One thing worth mentioning is that Poly medicure really does not have a listed peer which is even comparable. I have added lal path labs which is into diagnostics and apollo hospitals which is a hospital chain. Polymedicure is one of the 2 purchases which i did near the average valuation of the company (fairly valued) due to the large size of opportunity ahead. They have given consistent 15% sales growth in last 9 out of 11 years. Are just getting into dialysis. Also have an untapped market potential in USA. The opportunity size and strength of past performance made me purchase poly medicure at near historical average valuations.
Current Under-valuation compared to peers average: 1.2x
Current Under-valuation compared to peers peak: 2x
Current Under-valuation compared to self (past history): near average valuations and 1.5x compared to peak valuations.

8. Astec Life sciences

Comparing astec with two different types of peers: PI industries and Bharat Rasayan. Astec is owned by Godrej group, and is the second company that i bought near long-duration historic average valuations. Again due to the large growth runway in front of them. Given the industry tailwinds with Make in india, import substitutions, China-to-india migration growing farmer income in India I also realized it would be very difficult to find it near average historic valuations again.
Current Under-valuation compared to peers average: Not under-valued
Current Under-valuation compared to peers peak: 2x
Current Under-valuation compared to self (past history): near average valuations and 2x compared to peak valuations. (I do not value bajaj finance because I intend to sell out of bajaj finance eventually and deploy the money into IDFC First).

9. Sirca Paints

Small wooden coating maker with strong lineage from Italy. It recently raised capital in IPO to start manufacturing plants in India. Also intends to diversify into wall paints. Due to their small size (both business and also brand recognition), trades at a much larger discount to other paint companies. Rerating would depend on management capabilities to operate well and scale up the business sustainably.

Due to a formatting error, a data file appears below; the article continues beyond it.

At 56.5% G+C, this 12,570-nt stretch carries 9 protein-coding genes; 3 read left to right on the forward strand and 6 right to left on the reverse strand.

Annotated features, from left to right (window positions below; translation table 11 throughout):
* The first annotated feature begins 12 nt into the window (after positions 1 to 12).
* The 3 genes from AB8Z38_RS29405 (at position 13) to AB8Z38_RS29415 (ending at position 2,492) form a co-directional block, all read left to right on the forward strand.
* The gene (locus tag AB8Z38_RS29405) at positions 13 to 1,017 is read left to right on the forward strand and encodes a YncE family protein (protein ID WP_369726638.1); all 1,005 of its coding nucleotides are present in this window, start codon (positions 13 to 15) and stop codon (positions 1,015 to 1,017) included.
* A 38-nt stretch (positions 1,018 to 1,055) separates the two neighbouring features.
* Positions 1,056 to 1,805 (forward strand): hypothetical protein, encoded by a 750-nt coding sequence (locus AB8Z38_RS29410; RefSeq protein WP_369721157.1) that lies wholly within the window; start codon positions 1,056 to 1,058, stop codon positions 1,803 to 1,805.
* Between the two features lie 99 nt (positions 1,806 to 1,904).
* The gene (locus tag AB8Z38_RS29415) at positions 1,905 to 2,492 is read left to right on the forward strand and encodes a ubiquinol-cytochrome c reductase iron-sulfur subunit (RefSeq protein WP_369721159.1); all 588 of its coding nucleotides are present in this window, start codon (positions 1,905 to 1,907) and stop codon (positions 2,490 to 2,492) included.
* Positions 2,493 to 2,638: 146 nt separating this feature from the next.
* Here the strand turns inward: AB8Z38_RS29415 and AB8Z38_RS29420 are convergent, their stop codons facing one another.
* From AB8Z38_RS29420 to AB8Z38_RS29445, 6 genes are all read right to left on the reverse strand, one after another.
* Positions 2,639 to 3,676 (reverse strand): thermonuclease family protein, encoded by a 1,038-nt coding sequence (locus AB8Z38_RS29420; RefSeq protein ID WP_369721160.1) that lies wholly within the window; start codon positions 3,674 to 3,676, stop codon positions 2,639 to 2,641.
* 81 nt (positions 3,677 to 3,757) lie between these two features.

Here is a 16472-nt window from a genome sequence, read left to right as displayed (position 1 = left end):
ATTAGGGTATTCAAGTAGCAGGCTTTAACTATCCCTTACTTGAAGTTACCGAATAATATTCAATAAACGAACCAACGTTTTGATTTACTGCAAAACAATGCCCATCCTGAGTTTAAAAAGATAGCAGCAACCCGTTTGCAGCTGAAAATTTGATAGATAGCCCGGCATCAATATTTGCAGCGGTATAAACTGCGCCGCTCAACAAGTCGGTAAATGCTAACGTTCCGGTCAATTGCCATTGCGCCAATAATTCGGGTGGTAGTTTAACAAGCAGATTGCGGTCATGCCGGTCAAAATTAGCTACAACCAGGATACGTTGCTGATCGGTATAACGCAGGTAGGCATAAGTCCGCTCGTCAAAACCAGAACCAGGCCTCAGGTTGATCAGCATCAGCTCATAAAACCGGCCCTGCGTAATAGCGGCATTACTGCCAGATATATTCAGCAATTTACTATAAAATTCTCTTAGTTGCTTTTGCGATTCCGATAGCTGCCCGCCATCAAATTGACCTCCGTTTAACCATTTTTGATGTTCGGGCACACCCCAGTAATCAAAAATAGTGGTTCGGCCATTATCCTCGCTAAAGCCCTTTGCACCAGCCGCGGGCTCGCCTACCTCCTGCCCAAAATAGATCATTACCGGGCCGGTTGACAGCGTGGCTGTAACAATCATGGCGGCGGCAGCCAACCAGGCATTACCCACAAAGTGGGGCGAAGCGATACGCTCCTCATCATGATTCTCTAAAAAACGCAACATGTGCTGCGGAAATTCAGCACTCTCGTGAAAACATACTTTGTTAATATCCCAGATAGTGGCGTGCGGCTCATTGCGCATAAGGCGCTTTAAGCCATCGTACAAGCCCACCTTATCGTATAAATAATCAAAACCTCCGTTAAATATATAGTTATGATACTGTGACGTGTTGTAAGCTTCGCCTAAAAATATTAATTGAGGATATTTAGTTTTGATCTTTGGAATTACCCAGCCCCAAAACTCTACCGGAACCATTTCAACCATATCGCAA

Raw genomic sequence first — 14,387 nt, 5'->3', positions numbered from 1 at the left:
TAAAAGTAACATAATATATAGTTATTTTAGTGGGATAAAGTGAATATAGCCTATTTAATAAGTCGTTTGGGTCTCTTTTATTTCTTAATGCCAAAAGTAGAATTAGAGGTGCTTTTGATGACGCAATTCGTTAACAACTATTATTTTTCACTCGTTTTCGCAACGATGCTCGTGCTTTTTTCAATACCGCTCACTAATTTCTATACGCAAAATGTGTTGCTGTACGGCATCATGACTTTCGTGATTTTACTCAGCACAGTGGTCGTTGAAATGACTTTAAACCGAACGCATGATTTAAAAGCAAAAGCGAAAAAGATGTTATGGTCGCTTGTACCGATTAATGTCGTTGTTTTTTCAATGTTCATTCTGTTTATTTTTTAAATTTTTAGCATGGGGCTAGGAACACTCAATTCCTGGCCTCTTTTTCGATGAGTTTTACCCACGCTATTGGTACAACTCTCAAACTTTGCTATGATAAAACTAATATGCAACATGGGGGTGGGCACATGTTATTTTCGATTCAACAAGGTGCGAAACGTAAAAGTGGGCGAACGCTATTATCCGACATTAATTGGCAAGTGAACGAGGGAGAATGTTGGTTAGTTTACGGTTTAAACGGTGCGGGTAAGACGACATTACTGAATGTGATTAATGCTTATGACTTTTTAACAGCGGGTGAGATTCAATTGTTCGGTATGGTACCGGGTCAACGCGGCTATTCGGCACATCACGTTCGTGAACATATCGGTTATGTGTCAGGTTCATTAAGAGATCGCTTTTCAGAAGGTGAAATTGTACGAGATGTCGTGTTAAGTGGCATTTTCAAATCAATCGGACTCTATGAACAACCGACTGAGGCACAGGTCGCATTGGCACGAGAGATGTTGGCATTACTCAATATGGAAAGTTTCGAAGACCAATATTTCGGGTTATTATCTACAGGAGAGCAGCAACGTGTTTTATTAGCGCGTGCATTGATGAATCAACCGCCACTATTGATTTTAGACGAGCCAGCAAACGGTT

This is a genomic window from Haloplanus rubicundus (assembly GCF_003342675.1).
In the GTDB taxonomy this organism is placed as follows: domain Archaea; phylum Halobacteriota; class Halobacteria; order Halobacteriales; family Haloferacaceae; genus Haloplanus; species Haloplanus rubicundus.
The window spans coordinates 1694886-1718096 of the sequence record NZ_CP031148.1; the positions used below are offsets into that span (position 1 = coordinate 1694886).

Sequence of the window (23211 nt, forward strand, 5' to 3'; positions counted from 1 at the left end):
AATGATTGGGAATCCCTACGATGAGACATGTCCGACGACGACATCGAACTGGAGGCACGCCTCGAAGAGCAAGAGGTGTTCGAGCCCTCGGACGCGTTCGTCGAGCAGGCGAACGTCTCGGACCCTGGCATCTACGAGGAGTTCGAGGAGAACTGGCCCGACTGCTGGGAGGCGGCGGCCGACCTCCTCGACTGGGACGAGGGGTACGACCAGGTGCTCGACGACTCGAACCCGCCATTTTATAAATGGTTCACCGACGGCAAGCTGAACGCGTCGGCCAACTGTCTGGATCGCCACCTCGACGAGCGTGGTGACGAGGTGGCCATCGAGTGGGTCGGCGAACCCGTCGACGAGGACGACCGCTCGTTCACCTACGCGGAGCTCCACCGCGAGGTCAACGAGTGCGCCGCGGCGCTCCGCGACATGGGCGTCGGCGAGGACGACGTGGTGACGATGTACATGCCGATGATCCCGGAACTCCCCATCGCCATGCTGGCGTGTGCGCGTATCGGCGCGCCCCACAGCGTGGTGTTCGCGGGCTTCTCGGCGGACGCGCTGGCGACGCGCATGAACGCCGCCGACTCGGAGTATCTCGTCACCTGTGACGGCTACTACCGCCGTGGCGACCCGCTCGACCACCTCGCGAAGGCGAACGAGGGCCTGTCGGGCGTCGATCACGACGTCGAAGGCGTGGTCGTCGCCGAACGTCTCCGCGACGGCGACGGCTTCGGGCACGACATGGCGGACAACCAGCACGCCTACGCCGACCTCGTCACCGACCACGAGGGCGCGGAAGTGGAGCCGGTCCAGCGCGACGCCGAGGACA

Current Under-valuation compared to peers average: 1.33x
Current Under-valuation compared to peers peak: 1.66x
Current Under-valuation compared to self (past history): Company has only been listed for 1 year so I dont think it is reasonable to look at this.

10. NCC

NCC is the second largest listed construction player in India after L&T. In the last few years, construction and infra has fallen out of fancy. That, coupled with the better perception in quality of management of L&T has resulted in much lower valuation for NCC. The National Infra pipeline will provide the required impetus to improve NCC’s cashflows and valuations. If they can grow their scale of operations successfully, I believe an even bigger re-rating is possible.
Current Under-valuation compared to peers average: 4.33x
Current Under-valuation compared to peers peak: 10x
Current Under-valuation compared to self (past history): 2.2x

I only intended to analyze these top 10 holdings since they impact my net worth the largest.

In conclusion, my portfolio is definitely under-valued as per my understanding.

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Portfolio Update

I’ve also done some interesting analysis on Average market cap of my portfolio and also the position weighted valuation upside potential.

Instrument Avg. cost Net chg. Cost % Market Cap (in cr) Position Weighted Market Cap (in cr) Valuation Upside vs Avg of Peers (in %) Position Weighted Valuation Upside
CHEMCRUX 181.5 24.44 0.2472495817 111.4858868 27.56483888 200 49.44991634
IDFCFIRSTB 23.74 41.76 0.1308151901 18094.78 2367.072086 350 45.78531654
CAPPL 314.28 73.61 0.08669632894 4135.011113 358.4902837 50 4.334816447
RACLGEAR 76.34 44.82 0.06998841462 119.1904807 8.341952782 160 11.19814634
KEI 303.58 36.54 0.07402614333 3722.303808 275.5477952 60 4.4415686
LINCOPH 174.55 39.04 0.04874528909 485.1085112 23.64675462 230 11.21141649
POLYMED 348.61 21.74 0.05128879934 3732.846831 191.4532321 20 1.025775987